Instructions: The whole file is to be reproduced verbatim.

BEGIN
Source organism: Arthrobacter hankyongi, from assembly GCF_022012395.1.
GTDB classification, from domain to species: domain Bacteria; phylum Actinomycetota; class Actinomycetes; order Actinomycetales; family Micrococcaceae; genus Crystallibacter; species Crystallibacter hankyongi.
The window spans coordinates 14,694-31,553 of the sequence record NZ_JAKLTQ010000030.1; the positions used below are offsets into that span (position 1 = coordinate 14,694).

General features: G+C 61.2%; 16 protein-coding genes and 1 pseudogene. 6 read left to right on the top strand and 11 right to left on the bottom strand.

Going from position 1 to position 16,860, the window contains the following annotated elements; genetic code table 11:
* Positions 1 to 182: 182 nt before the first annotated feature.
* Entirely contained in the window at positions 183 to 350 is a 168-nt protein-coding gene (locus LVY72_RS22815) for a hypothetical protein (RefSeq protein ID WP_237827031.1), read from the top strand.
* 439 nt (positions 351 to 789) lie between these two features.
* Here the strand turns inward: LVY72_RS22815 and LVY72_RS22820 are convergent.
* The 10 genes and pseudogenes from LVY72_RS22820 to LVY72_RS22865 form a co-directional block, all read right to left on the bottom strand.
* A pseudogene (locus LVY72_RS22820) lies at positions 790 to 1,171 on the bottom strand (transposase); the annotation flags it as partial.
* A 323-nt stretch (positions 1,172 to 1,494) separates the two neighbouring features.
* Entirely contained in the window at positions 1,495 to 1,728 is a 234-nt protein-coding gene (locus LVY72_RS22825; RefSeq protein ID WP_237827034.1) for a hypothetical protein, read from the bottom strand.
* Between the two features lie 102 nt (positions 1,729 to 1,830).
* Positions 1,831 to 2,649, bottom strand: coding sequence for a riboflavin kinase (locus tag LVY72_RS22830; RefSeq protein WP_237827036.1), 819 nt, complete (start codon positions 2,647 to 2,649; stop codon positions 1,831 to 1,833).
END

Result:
Source organism: Arthrobacter hankyongi, from assembly GCF_022012395.1.
GTDB classification, from domain to species: domain Bacteria; phylum Actinomycetota; class Actinomycetes; order Actinomycetales; family Micrococcaceae; genus Crystallibacter; species Crystallibacter hankyongi.
The window spans coordinates 14,694-31,553 of the sequence record NZ_JAKLTQ010000030.1; the positions used below are offsets into that span (position 1 = coordinate 14,694).

General features: G+C 61.2%; 16 protein-coding genes and 1 pseudogene. 6 read left to right on the top strand and 11 right to left on the bottom strand.

Going from position 1 to position 16,860, the window contains the following annotated elements; genetic code table 11:
* Positions 1 to 182: 182 nt before the first annotated feature.
* Entirely contained in the window at positions 183 to 350 is a 168-nt protein-coding gene (locus LVY72_RS22815) for a hypothetical protein (RefSeq protein ID WP_237827031.1), read from the top strand.
* 439 nt (positions 351 to 789) lie between these two features.
* Here the strand turns inward: LVY72_RS22815 and LVY72_RS22820 are convergent.
* The 10 genes and pseudogenes from LVY72_RS22820 to LVY72_RS22865 form a co-directional block, all read right to left on the bottom strand.
* A pseudogene (locus LVY72_RS22820) lies at positions 790 to 1,171 on the bottom strand (transposase); the annotation flags it as partial.
* A 323-nt stretch (positions 1,172 to 1,494) separates the two neighbouring features.
* Entirely contained in the window at positions 1,495 to 1,728 is a 234-nt protein-coding gene (locus LVY72_RS22825; RefSeq protein ID WP_237827034.1) for a hypothetical protein, read from the bottom strand.
* Between the two features lie 102 nt (positions 1,729 to 1,830).
* Positions 1,831 to 2,649, bottom strand: coding sequence for a riboflavin kinase (locus tag LVY72_RS22830; RefSeq protein WP_237827036.1), 819 nt, complete (start codon positions 2,647 to 2,649; stop codon positions 1,831 to 1,833).